Alastair Cook – Has anyone ever made 94 and 139* look so unconvincing? But perhaps our expectations are wrong – he’ll never be another Tresco, despite the tall left-handedness. He’s more another John Edrich, whose average is within half a run of Cook’s and who also made his way accumulating steadily rather than spectacularly.

Owais Shah – Just when you think he’s back in for a decent run, he misses out and all the talk is of five bowlers for Trinidad and Ace to step down. Possibly doomed always to be the beneficiary or victim of circumstances.

KP – No sulking in the ranks and quietly going about his work. Played second fiddle in both innings, but you feel he needs a scorecard of 100-5 or the prospect of facing top flight bowlers to get him really fired up. Will recover his appetite for the limelight in the IPL and Ashes and become an even better player.

Colly – Out trying to go to the ton with a six, but with the scoreboard showing 467-4 when he tried it, nobody should blame him. Fielded well, showing great concentration. Nobody talks about dropping him for the extra bowler now.

Ravi Bop – After a baptism of fire as a Test player in Sri Lanka, arrived at the crease with the board showing 318-4 and tucked into some bouncers. Rode his luck, got hit, but looked at home at this level. The Aussies will like his attitude – they might like his bowling too. Must play in Trinidad.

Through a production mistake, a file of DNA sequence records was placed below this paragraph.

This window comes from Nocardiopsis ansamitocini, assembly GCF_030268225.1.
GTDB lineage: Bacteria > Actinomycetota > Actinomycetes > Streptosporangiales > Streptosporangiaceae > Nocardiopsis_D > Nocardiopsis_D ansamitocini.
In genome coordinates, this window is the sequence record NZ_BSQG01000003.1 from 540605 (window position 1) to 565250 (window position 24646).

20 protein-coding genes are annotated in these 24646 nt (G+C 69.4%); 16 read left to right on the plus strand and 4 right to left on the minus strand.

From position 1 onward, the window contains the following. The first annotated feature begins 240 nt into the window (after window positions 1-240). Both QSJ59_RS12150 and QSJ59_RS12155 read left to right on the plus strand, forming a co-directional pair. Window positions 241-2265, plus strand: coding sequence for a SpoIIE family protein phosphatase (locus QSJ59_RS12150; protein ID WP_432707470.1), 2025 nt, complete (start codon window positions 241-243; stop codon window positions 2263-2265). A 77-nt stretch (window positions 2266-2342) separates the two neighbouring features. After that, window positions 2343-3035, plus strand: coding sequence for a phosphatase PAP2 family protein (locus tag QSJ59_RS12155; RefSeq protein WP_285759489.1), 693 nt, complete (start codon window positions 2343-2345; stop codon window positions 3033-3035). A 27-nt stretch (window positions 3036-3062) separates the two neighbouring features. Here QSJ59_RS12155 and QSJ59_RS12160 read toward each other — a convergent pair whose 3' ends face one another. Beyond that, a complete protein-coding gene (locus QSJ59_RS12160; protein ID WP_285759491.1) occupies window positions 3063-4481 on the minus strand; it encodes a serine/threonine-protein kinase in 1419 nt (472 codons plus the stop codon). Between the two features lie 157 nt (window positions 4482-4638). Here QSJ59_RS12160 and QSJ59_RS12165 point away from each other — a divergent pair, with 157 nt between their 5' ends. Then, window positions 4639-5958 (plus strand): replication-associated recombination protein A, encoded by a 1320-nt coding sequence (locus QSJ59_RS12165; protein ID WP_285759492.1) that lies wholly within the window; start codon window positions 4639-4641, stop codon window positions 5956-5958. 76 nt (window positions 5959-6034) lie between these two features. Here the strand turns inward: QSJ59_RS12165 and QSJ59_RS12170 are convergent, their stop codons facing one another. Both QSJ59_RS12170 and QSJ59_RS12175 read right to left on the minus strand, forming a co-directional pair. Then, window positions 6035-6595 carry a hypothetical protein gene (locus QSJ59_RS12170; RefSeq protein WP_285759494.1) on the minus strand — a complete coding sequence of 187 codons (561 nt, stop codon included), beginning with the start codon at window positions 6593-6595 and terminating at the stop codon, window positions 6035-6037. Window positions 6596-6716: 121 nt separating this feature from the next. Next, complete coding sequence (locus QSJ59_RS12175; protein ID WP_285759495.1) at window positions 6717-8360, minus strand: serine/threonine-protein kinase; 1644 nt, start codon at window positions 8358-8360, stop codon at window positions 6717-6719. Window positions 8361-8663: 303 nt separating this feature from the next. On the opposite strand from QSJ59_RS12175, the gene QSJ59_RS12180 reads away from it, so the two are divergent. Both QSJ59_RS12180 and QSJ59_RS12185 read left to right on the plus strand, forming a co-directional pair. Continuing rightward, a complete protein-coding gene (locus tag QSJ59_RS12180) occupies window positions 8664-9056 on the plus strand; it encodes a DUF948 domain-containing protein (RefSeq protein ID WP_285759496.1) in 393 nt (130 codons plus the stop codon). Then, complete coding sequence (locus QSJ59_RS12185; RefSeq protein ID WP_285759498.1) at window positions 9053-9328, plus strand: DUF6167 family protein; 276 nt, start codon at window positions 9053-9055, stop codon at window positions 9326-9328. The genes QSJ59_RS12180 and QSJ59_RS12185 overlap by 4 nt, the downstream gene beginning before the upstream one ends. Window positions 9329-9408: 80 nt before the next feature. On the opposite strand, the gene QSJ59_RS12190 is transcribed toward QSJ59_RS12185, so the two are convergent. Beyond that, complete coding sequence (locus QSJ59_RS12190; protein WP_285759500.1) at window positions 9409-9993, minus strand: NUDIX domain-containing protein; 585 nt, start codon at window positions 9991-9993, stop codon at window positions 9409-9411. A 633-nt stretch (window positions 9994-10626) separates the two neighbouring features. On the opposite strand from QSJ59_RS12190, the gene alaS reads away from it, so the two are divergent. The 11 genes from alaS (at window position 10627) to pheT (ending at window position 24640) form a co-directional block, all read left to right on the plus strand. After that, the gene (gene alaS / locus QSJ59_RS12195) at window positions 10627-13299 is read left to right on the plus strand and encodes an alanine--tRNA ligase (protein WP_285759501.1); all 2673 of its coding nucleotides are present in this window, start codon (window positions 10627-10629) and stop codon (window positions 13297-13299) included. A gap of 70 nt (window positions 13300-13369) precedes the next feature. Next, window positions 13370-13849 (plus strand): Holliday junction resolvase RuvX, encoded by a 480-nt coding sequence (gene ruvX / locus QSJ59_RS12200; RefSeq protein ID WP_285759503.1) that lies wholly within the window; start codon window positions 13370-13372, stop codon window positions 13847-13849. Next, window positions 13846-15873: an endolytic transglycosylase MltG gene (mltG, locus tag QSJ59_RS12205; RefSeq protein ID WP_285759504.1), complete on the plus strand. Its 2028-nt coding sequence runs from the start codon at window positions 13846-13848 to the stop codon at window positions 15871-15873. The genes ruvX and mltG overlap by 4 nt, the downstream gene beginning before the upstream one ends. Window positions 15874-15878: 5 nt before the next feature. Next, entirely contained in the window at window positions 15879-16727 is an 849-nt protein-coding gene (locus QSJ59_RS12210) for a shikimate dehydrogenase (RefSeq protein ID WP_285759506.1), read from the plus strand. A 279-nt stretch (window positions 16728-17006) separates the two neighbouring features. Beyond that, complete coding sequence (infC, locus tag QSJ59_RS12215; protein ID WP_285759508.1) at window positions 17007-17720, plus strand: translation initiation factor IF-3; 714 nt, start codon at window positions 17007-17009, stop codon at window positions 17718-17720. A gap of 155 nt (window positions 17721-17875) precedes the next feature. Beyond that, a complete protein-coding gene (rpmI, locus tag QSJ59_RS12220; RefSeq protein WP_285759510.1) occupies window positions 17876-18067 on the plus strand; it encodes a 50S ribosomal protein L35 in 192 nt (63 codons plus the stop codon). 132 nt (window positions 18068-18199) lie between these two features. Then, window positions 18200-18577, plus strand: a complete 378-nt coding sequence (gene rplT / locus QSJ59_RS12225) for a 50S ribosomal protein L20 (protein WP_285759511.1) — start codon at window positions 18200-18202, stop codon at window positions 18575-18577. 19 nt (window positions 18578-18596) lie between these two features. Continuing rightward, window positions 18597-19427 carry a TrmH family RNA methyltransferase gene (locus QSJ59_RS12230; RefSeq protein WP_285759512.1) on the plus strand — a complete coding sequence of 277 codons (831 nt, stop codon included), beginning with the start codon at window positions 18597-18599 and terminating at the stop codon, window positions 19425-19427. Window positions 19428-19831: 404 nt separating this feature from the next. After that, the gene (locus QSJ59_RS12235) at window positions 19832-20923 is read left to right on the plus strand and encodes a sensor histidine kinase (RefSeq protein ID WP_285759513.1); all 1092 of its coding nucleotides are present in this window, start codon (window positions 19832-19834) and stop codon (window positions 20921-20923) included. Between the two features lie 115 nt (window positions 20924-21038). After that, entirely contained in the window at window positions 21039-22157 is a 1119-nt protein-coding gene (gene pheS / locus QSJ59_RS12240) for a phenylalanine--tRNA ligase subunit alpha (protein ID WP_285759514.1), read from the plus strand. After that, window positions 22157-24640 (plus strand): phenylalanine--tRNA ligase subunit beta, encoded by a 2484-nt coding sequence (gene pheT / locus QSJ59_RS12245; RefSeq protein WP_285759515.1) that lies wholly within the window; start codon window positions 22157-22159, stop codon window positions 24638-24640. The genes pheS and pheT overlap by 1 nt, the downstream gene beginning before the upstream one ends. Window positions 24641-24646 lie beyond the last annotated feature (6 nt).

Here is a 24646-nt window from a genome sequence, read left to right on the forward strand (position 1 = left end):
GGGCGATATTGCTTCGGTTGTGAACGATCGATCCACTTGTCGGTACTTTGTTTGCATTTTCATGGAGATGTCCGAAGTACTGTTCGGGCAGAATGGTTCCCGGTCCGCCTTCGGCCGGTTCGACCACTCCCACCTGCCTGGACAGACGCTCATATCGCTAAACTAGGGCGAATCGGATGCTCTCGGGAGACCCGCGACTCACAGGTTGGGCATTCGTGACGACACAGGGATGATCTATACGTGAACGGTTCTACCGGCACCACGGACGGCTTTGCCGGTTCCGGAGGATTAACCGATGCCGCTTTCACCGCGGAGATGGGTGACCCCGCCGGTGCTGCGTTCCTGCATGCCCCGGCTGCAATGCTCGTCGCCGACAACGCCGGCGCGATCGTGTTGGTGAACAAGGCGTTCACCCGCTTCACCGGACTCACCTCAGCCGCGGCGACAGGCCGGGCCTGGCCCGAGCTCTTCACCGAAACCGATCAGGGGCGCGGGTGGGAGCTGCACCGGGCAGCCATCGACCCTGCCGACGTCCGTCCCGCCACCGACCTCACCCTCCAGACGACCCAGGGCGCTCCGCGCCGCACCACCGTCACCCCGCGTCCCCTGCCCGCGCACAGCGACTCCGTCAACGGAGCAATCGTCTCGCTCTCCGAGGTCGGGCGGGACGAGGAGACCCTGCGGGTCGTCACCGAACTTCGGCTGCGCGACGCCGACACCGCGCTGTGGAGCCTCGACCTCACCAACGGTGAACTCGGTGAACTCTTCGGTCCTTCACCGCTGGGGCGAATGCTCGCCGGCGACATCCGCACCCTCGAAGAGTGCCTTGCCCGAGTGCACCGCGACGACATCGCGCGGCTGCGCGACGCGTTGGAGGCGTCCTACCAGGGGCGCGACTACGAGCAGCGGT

Tim Ambrose – Batted and kept tidily, but will give way to returning new father Matt Prior. Looks a solid team man, who will be a good understudy if he’s prepared to play as many shots on more challenging wickets.

Stuart Broad – At 22 will have to decide soon whether he wants to be a genuine quick or a fast medium workhorse deluxe. If he studies Imran Khan, he will see a young fast medium bowler learn how to explode at the crease through an exaggerated leap to become a genuinely great speedster. Shows every sign of wanting to learn, so who’s it to be, Imran or Glenn? (As an aside, at 22 Ian Botham was bowling over twice as many deliveries in a season as 22 year-old Stuart. If he bowled more (ie played some county cricket) surely he would learn more?)

Swanny – Toiled away, in obvious pain from his elbow injury, to take five wickets in an innings. The thousands of deliveries propelled by him in county cricket stood him in good stead as he tried lots of variations, but never lost control. You can’t help feeling that Monty will get one more wicket per innings through his talent, but Swanny will get two more wickets per innings through his personality and nous. Likely to be spinner for The Ashes.

Ryan Sidebottom – Is he fit? Is this as fit as he gets? Will he ever take wickets without conditions helping him? The question marks just mount up for a man who seems to age a year for every Test he plays. His failure to get anywhere near a skier in the deep late on Day Four summed up the match for him, though he showed some class in halting his sheer relief at getting a wicket to catch up with Sarwan and congratulate him.

Jimmy Anderson – Bowled well, but didn’t get the wickets his control of swing deserved. The Trumpet would like to see him bowl right at the stumps with a split field and hang the runs.

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Responses

  1. The pitch isn’t dead Toots, it’s ah.. resting. Or maybe just stunned from all that banging the ball into it. Remarkable place Barbados eh! Lovely beaches, mix a cheap cocktail, good lookin’ birds….

  2. Not only is it happening in the Carib, its happened in Karachi and its now happening in Lahore.